Fundraising, Children Rearing and How they Inform Your Nonprofit Marketing Practices

Fundraising is a lot like raising a child. Everyone has an opinion on how to best do it—which practices work, which don’t, which are essential and which should be replaced with newer, better methods.

But like child rearing, you ultimately have to decide what works best for your nonprofit.

However, there are a few non-negotiables (just like check-ups and school). The following article discusses how 50 nonprofits reacted to a donation of $5. (It was meant to be a glimpse into their established practices of how they handle any donation of any size.) And what happened was pretty surprising.

Here’s what I have to say about the results:

  1. 96% of nonprofits sent an email receipt within 60 seconds of the donation. That’s awesome. Keep it up, people. However, here’s where some nonprofits rise above the others—some nonprofits sent their email through the payment processor. This is less impressive. It seems cold. A branded email is better. It says you took the time to draft and create a genuine, heartfelt thank you for their donation (no matter what size).

  2. Ask for their phone number. Only 19 out of the 50 nonprofits did. And there’s no harm in asking. These folks cared about your organization enough to donate their hard-earned money—who says they wouldn’t be willing to work your next fundraising event or grab a couple friends and participate in your volunteer program? If you don’t get their phone number, you are left with much less direct ways to ask.

  3. Treat every donation as an important first step of a relationship. This is not a transaction. I repeat, their donation is not a transaction. Transactions are what occurs between banks, ATMs and grocery clerks. They’re mindless. And don’t encourage continual growth. In being mindful that every donation (even $5) can be the start of a repeat donation or a subconscious cry for more involvement, you’ll never be tempted to treat a donation as “unimportant” or “small.”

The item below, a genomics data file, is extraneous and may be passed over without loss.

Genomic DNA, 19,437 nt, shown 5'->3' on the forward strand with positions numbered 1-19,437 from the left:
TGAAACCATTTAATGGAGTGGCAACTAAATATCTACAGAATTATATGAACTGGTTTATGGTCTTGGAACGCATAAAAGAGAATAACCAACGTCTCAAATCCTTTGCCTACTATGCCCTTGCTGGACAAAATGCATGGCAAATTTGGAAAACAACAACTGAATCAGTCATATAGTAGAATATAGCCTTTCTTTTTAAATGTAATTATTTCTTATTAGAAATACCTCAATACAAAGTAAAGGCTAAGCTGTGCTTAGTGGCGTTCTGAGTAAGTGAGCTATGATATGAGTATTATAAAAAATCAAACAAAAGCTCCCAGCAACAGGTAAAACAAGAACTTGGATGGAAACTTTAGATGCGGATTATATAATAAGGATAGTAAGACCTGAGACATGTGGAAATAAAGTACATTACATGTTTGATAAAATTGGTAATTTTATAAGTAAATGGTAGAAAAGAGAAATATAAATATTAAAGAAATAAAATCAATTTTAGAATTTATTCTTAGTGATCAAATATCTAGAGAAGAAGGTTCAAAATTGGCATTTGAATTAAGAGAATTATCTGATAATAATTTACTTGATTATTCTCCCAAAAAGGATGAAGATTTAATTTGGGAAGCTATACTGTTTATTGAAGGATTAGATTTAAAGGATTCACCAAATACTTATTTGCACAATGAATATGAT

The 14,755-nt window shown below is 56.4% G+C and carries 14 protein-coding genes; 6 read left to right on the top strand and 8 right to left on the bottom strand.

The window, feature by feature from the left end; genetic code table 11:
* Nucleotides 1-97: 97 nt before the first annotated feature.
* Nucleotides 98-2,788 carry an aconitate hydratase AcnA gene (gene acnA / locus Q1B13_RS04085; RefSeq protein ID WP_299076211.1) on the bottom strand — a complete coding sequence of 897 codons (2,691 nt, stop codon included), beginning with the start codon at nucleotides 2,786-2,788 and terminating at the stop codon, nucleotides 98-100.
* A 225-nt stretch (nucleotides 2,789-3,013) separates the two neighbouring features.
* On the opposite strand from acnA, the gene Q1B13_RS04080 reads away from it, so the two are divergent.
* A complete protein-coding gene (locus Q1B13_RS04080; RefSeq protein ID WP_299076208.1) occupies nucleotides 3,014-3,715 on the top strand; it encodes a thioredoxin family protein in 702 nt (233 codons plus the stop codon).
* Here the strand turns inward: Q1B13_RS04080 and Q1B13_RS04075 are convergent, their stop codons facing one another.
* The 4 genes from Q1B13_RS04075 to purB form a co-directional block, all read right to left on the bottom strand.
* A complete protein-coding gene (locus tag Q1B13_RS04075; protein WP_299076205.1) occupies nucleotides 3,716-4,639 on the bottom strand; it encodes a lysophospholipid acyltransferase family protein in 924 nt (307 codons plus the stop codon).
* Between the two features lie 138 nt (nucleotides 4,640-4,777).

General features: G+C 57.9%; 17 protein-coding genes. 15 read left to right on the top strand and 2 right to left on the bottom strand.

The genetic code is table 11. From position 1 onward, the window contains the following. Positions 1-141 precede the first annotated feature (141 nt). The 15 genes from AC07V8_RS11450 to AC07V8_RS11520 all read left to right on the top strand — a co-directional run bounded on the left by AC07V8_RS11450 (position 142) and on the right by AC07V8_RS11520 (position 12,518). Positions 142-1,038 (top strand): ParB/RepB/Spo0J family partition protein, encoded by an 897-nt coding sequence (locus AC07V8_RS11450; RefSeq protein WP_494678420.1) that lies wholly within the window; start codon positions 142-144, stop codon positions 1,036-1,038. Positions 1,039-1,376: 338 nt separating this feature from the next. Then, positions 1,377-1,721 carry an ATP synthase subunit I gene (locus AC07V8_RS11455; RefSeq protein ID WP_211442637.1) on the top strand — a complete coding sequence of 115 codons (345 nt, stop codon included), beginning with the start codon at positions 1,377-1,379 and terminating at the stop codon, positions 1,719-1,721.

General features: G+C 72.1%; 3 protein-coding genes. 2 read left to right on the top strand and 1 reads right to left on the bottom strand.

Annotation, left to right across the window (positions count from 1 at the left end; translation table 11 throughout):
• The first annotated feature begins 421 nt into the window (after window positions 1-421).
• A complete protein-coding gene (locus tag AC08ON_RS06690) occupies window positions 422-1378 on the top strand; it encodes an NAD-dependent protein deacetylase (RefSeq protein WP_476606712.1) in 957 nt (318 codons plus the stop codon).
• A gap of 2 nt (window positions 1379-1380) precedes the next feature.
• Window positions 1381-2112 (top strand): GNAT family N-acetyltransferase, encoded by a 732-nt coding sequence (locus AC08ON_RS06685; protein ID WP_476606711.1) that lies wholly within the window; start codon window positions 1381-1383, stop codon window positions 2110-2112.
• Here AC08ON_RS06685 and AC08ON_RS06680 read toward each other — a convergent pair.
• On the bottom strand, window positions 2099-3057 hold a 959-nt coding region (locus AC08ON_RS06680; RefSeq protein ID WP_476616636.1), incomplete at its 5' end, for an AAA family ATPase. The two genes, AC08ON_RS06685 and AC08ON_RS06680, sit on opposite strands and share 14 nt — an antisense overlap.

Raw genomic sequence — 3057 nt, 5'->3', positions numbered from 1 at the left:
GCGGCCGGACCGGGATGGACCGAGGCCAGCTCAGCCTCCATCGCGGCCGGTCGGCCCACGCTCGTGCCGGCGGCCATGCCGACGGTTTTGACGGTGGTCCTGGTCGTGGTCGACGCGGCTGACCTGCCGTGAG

4. With that being said, there should be levels of contact with different levels of donations. If someone gives you $50,000, you’d better be Johnny-on-the-spot in giving them a personal phone call thanking them (and maybe get them a nice fruit basket also). And perhaps this is obvious. And it’s the lesser donations where the lines blur. Sit down with your fundraising team and board of directors. Establish a proper response that shows your genuine appreciation, but is also manageable for your team to put into action with each type of donation. (Meaning that a personalized phone call for a donation of any amount might be a little much to manage—but a phone call for donations of $500 or more might be more reasonable.)

Take a look at the article and infographic below and let me know what you think. Should nonprofits be doing something differently?

[INFOGRAPHIC] The Great $5 Donor Communications Experiment [Bloomerang]


Kathryn Pauley

Kathryn is a regular contributor to the Nonprofit Hub. Soon to be college graduate, she enjoys helping nonprofits understand better how to reach the millennial demographic—cause we are living in a millennial world, and Kathryn's a millennial girl. With experience leading the largest student-run charity event on her campus, she looks forward to bringing her unique perspective to the Hub team every day.

September 30, 2014

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